The couple were presented two large cans that had a resemblance to a certain brand of soup can. John’s acceptance was brief and to the point encouraging others to support Wilkinson’s efforts. As they returned to their table, their grandson Cash McStay checked out the award.
The next recipient was Highland Park United Methodist Church. Anne admitted that without HPUMC’s support, the Wilkinson Center “wouldn’t be here today.”
Before a video was shown about HPUMC, Anne revealed that the church had committed $1M to “wiping out hunger in our community this year,” and “we just found out that they have committed $100,000 to Wilkinson Center food pantry to update and renovate the food pantry.” Anne smiled like a school girl that food pantry director Steve Thompson’s and her wish list would become reality, especially the 8’ by 8’ freezer. And here most girls want little blue boxes with white ribbons!
Accepting the award, HPUMC’s new senior minister Rev. Paul Rasmussen talked eloquently and proved why he was chosen. He blended sincerity and humor — “We’re a lot better at giving awards than receiving awards.”
He recalled the previous HPUMC ministers and others whose goal had been to leave the city of Dallas better. Then he turned to the McStays, saying that they “demonstrate every single day that you can make a profit without sacrificing the higher calling of making a difference.”
He spotted Ruth Altshuler in the audience and recalled that while attending a philanthropic luncheon he pointed Ruth out to his wife Ashley, who said, “I’ve never been to one of these events where she wasn’t present.” Applause swept through the room, but Paul had the last word. “Ashley looked at him and said either she’s very generous or she’s stalking you.” The applause was replaced with laughter.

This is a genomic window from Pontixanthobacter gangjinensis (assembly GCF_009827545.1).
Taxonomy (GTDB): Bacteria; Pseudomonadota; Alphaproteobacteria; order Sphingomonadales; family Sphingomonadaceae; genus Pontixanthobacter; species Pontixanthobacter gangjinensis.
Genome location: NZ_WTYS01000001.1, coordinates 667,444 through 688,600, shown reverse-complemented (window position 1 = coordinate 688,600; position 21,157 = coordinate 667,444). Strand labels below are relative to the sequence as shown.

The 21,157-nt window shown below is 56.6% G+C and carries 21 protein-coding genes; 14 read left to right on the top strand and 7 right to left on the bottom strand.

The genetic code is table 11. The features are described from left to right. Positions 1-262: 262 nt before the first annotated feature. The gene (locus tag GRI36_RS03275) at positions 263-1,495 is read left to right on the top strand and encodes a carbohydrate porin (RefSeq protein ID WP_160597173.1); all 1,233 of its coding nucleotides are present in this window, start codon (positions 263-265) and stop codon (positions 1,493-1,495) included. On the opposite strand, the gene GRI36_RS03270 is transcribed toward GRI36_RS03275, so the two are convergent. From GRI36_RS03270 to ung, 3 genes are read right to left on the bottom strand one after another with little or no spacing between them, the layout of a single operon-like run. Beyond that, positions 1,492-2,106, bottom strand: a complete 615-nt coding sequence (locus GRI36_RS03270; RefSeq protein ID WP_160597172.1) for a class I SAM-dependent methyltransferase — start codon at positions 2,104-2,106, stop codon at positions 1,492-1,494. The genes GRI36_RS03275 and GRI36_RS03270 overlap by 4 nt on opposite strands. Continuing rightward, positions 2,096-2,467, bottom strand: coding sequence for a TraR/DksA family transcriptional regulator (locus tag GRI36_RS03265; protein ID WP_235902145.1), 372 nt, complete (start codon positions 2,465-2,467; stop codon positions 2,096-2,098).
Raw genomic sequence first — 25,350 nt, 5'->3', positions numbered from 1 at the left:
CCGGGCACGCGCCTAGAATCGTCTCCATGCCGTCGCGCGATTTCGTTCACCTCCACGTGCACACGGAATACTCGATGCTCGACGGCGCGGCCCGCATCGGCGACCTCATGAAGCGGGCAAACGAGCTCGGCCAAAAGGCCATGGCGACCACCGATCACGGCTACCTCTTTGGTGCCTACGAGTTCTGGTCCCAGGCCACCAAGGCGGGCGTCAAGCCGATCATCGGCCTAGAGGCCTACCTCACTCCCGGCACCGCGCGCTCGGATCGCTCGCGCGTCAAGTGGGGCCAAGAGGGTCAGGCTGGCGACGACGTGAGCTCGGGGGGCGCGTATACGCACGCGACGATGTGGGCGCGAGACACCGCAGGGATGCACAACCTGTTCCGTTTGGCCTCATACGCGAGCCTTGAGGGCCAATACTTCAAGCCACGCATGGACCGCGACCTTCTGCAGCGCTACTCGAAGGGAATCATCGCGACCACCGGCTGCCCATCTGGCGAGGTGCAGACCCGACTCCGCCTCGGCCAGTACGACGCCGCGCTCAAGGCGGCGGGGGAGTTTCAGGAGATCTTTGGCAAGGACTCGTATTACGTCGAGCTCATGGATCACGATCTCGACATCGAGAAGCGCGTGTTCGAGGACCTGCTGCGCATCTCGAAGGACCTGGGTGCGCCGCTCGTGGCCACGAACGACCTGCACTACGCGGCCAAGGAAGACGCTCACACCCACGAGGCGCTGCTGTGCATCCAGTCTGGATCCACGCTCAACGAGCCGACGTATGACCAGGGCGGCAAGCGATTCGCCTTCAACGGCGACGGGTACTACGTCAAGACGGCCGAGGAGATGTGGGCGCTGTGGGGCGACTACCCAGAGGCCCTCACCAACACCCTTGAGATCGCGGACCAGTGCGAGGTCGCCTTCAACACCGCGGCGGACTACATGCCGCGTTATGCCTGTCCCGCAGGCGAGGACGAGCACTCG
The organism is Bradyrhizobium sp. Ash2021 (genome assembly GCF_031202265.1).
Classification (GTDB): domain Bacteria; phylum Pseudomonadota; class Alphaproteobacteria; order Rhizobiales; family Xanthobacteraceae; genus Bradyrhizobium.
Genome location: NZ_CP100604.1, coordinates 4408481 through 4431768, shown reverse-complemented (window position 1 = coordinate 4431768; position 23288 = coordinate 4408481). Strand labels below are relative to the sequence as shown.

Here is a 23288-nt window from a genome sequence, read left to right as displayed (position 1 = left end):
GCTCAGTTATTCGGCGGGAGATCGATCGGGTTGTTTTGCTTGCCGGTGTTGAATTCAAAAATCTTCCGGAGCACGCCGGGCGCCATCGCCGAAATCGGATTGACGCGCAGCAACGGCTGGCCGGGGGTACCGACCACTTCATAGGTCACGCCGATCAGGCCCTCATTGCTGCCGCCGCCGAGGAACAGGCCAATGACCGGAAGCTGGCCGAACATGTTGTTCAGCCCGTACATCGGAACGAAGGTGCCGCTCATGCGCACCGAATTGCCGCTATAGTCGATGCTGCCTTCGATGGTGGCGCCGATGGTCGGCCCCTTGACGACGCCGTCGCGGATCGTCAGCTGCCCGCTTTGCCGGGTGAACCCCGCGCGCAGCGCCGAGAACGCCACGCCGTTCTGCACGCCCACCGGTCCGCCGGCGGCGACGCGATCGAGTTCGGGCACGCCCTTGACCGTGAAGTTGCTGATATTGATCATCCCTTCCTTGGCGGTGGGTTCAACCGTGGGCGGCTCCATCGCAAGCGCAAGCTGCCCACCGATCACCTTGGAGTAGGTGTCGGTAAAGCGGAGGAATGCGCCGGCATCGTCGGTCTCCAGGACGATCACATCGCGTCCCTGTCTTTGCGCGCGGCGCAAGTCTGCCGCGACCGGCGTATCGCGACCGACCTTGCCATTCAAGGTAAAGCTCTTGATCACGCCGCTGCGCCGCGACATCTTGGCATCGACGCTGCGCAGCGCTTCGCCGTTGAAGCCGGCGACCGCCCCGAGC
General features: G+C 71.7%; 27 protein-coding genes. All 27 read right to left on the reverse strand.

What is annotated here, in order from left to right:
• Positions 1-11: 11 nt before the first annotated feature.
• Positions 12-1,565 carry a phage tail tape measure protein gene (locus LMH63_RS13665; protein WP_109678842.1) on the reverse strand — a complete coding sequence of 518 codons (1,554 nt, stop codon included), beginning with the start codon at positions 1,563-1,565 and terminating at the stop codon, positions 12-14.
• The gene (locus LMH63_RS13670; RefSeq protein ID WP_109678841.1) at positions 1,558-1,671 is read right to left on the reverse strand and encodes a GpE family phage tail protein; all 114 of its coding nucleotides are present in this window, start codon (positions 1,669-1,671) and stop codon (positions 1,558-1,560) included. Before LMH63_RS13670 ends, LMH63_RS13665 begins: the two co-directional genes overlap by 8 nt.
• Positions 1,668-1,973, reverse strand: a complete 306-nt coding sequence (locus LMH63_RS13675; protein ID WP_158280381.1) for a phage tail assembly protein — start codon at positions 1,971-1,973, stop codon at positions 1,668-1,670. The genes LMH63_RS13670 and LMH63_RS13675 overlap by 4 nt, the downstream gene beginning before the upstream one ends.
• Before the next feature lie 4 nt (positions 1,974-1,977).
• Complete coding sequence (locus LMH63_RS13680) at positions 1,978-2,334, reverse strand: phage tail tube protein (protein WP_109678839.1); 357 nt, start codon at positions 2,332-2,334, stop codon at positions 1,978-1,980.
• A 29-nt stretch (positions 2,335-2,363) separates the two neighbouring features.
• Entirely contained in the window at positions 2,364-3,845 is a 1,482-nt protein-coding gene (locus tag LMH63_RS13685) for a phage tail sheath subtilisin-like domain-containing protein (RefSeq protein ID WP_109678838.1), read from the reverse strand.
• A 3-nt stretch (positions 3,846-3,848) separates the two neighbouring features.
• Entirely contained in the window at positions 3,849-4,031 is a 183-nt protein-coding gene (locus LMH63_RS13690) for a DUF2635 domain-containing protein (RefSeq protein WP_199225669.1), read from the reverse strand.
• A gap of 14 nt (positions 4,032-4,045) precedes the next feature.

The final award was presented by Wilkinson Center Assistant Program Director Brandy Freeman to the Hartfield siblings (Jazmine, Johnathan, Johnnie and Joselyn) for overcoming obstacles to achieve their dreams. The foursome represented a success story that inspires the Wilkinson Center staff and supporters. They sought the tools from the Wilkinson Center to get their GEDs, volunteered and created further goals for themselves. At one point in responding to Johnathan’s dream of getting into real estate, Brandy said, “That’s perfect for him because he can sell a blind man sunglasses.”
Family spokesperson Johnathan’s acceptance was brief —“Thank you. I really didn’t plan anything, so I just want to say ‘Thank you all for this great award.’ It is a great honor and I pray that God blesses all of you for what you have done for us and may you reach out to bless others as you have blessed us. God bless you and thank you for this award.”
As if that wasn’t enough to end the luncheon, Angela Gaddis “sang them out.” Within a few bars, all the guests were on their feet clapping along with her singing.
For a first-time luncheon, it raised the spirits, awareness and funds for the Wilkinson Center.
Oh, and if you’re wondering, those envelopes, centerpieces and cookbooks paid off. The take for the day was $100,315.